Xylor Jane, N.D.E., at Canada. Photo: 16 Miles.
A moment of critical and matrimonial agreement in New York art journalism arrived in print this week. Husband and wife Jerry Saltz and Roberta Smith championed Xylor Jane’s show at Canada, N.D.E. (which, we learn from Smith’s review, stands for Near Death Experience), in the pages of New York and The New York Times.
Saltz argues that Jane “combine[s] outsider art, secret code, channeling otherworldly spirits, and minimalist grids” to create paintings that are “mesmerizing, intelligent, and just this side of magical.” Smith, on the other hand, focuses on the work’s conceptual underpinnings: “Her systems add another wrinkle to the use of grids, progressions, and counting in modern art.” She has the longer review and seals the better closing: “[H]er work reveals the miracle and the drudgery of art-making as well as the wonders of the human mind and its needs.”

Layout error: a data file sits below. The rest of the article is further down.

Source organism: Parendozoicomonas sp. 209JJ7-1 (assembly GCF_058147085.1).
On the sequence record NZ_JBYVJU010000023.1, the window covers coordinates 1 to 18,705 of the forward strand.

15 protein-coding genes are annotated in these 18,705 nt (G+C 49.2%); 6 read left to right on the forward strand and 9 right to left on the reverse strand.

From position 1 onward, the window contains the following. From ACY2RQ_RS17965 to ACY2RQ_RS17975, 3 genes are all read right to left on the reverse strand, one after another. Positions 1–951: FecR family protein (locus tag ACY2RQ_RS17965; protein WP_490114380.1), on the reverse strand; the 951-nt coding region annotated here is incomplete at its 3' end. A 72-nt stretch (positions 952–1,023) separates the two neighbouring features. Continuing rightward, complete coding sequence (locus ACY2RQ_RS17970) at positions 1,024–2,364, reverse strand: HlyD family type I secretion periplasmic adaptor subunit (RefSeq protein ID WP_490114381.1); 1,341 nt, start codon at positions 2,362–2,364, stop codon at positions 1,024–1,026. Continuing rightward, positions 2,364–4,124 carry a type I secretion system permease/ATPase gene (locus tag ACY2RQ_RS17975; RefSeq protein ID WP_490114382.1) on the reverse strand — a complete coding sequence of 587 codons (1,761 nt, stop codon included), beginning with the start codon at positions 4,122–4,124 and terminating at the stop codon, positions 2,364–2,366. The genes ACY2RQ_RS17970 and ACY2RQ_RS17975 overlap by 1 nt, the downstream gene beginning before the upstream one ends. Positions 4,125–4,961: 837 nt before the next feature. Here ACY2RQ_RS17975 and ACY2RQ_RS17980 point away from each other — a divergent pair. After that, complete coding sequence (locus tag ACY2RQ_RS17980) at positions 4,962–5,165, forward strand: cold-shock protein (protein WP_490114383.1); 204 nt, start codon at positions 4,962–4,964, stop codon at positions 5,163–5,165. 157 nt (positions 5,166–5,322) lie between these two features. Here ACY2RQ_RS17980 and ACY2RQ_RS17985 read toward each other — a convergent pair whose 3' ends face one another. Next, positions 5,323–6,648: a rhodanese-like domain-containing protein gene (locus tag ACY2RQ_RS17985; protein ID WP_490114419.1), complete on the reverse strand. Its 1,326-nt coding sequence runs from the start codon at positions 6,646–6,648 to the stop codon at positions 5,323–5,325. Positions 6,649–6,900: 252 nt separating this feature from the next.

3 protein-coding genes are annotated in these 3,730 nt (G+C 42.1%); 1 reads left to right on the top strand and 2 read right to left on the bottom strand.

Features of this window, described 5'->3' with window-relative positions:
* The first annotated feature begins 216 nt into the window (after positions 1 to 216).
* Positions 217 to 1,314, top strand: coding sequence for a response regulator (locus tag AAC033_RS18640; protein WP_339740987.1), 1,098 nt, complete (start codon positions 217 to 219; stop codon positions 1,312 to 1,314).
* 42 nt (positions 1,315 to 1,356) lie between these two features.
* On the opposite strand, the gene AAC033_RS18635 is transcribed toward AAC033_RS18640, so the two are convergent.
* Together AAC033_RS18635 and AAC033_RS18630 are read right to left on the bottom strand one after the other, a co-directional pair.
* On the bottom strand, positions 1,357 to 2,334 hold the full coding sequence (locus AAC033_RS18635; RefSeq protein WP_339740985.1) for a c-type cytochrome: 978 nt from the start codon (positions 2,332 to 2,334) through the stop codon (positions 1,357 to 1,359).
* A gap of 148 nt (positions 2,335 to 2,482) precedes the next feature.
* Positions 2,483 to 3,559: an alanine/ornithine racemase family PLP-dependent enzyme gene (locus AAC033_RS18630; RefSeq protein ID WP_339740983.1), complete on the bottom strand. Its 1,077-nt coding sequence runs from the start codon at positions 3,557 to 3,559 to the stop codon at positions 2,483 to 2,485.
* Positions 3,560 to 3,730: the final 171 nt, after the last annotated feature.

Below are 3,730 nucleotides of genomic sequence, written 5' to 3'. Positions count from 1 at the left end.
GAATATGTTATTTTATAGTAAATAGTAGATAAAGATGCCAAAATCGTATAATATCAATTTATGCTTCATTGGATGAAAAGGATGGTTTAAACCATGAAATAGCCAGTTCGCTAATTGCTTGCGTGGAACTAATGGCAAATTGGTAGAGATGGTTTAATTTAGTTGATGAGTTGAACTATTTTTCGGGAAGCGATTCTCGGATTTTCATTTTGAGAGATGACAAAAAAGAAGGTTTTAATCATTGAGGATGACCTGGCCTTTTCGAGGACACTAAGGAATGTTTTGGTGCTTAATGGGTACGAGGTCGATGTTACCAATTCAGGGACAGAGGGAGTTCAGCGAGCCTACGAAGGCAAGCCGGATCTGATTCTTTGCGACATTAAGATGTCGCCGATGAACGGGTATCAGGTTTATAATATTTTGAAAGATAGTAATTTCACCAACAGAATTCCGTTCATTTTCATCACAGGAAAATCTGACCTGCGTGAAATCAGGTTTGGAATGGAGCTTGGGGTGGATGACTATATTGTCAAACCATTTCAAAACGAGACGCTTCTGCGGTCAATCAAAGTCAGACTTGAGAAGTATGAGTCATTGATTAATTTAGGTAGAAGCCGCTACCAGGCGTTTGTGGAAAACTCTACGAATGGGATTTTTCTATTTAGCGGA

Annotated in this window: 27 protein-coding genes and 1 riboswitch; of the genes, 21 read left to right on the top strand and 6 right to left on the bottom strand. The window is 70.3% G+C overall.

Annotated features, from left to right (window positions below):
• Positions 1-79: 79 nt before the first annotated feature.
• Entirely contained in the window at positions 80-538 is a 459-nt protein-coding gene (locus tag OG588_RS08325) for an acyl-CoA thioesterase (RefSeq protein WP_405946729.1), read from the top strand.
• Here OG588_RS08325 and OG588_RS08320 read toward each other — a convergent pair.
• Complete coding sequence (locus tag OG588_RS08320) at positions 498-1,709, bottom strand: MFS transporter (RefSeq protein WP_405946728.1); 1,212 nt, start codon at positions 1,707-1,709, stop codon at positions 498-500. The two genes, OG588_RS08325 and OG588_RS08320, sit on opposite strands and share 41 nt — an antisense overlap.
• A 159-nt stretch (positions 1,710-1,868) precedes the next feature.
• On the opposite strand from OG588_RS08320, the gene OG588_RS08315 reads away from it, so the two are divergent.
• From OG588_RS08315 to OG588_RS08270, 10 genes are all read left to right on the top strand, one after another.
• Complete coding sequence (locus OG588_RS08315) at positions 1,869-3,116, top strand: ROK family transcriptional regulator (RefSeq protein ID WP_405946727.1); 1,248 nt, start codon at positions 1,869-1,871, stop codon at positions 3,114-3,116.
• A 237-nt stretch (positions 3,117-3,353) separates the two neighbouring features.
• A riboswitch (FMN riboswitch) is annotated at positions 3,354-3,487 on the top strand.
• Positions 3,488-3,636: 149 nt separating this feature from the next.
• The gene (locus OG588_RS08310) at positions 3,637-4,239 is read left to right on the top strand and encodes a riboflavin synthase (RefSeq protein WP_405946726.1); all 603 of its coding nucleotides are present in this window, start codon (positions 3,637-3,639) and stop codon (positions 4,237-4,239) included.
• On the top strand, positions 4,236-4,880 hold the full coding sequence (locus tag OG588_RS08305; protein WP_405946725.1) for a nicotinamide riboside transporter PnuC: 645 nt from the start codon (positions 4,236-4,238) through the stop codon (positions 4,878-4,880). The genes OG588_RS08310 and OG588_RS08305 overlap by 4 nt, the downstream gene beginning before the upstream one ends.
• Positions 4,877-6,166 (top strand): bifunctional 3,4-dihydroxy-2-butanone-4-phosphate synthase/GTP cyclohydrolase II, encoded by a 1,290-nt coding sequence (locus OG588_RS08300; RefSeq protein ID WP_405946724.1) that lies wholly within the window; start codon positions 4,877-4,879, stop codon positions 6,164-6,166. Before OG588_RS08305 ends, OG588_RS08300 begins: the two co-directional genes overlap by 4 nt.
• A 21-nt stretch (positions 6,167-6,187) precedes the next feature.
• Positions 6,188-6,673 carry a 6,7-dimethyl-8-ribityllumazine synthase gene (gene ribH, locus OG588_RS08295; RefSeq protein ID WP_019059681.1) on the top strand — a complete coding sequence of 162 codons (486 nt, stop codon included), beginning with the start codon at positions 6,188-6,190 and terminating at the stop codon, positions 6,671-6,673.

It’s a smart show, splicing together ideas from Sol LeWitt, Bridget Riley, and On Kawara. As Smith emphasizes, the handmade qualities – the imperfections and smudges – humanize the rigid geometry and rigorous systems and make the paintings work. Each little point becomes a distinct moment in time. Accumulated together, they’re signs of monumental concentration and commitment.